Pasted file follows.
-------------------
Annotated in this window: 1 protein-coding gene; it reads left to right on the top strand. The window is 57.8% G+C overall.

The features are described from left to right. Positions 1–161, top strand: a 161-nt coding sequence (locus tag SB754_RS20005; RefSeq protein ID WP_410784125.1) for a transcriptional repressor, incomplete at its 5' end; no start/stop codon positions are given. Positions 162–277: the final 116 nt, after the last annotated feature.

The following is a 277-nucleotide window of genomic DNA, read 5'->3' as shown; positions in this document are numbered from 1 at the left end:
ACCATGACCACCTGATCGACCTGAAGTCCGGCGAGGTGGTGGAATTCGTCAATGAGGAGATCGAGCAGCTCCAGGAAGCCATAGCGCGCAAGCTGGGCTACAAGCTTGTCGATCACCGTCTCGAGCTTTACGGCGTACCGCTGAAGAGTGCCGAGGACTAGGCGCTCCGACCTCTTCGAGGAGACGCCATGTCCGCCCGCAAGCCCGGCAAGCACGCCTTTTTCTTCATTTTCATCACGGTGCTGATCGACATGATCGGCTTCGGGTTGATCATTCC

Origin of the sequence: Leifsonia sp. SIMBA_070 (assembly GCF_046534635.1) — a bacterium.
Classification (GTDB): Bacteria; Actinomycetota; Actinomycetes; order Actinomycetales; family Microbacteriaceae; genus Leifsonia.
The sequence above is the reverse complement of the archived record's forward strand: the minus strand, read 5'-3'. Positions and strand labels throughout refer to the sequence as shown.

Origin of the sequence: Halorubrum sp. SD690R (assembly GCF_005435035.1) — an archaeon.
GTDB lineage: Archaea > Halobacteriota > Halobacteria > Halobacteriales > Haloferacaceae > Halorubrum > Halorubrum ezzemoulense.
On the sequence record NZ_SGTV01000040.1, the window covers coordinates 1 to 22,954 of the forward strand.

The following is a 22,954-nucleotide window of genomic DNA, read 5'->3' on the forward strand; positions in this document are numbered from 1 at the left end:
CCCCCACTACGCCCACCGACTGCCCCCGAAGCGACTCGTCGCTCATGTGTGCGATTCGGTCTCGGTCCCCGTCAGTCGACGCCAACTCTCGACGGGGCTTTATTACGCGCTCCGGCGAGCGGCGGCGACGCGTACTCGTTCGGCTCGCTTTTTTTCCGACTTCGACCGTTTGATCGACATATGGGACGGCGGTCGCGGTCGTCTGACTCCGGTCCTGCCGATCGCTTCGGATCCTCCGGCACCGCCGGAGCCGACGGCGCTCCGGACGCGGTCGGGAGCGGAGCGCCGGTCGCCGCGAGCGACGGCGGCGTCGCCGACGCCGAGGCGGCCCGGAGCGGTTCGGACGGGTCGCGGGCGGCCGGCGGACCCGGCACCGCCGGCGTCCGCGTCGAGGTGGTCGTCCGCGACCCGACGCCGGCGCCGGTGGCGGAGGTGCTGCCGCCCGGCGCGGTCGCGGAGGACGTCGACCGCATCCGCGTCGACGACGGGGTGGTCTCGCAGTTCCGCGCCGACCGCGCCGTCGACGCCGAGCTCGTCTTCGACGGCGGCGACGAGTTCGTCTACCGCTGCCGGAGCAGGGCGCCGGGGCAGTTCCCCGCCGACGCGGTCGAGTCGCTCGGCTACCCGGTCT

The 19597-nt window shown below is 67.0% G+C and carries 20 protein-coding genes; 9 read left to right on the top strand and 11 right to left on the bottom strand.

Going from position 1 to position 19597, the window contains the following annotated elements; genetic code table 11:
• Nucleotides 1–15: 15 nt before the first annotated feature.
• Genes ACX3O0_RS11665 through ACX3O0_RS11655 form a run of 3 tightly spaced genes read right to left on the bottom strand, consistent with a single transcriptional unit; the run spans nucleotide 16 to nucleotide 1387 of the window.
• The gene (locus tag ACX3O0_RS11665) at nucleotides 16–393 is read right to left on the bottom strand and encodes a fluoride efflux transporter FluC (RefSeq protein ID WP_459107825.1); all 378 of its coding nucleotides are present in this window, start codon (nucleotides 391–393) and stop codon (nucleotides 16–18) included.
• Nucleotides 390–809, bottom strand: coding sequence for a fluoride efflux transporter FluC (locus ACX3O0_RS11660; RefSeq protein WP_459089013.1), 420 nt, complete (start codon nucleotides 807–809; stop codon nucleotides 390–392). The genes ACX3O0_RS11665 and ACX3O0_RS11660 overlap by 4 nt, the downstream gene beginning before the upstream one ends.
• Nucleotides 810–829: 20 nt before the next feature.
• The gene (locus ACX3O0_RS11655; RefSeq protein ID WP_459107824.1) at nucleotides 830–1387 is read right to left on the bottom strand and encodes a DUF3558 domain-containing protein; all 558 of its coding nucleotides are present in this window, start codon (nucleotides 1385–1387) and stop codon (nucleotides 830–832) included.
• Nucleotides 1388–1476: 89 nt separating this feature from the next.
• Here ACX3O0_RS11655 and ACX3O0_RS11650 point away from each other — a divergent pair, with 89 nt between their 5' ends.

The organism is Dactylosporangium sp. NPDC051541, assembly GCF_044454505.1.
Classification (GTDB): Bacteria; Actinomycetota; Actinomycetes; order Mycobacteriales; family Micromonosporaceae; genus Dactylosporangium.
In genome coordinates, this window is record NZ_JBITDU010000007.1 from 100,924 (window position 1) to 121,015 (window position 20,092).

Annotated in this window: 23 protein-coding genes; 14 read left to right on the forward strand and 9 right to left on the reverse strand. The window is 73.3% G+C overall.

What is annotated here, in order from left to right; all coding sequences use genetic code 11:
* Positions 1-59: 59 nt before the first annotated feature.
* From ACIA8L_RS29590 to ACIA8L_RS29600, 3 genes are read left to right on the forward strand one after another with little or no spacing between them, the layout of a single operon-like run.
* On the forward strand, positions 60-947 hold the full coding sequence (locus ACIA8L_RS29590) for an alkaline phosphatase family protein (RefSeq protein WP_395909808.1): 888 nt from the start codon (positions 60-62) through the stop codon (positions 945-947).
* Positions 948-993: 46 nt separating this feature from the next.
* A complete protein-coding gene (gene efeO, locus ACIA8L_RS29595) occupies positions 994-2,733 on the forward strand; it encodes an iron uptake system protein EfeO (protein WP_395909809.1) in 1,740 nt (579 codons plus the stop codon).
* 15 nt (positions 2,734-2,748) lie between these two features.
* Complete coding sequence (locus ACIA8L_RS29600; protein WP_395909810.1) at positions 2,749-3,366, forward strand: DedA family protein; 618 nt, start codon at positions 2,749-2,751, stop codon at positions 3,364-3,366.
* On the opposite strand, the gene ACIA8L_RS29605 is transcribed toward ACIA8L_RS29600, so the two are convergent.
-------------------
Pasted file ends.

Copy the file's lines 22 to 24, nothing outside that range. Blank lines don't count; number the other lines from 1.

• Here ACX3O0_RS11655 and ACX3O0_RS11650 point away from each other — a divergent pair, with 89 nt between their 5' ends.

The organism is Dactylosporangium sp. NPDC051541, assembly GCF_044454505.1.
Classification (GTDB): Bacteria; Actinomycetota; Actinomycetes; order Mycobacteriales; family Micromonosporaceae; genus Dactylosporangium.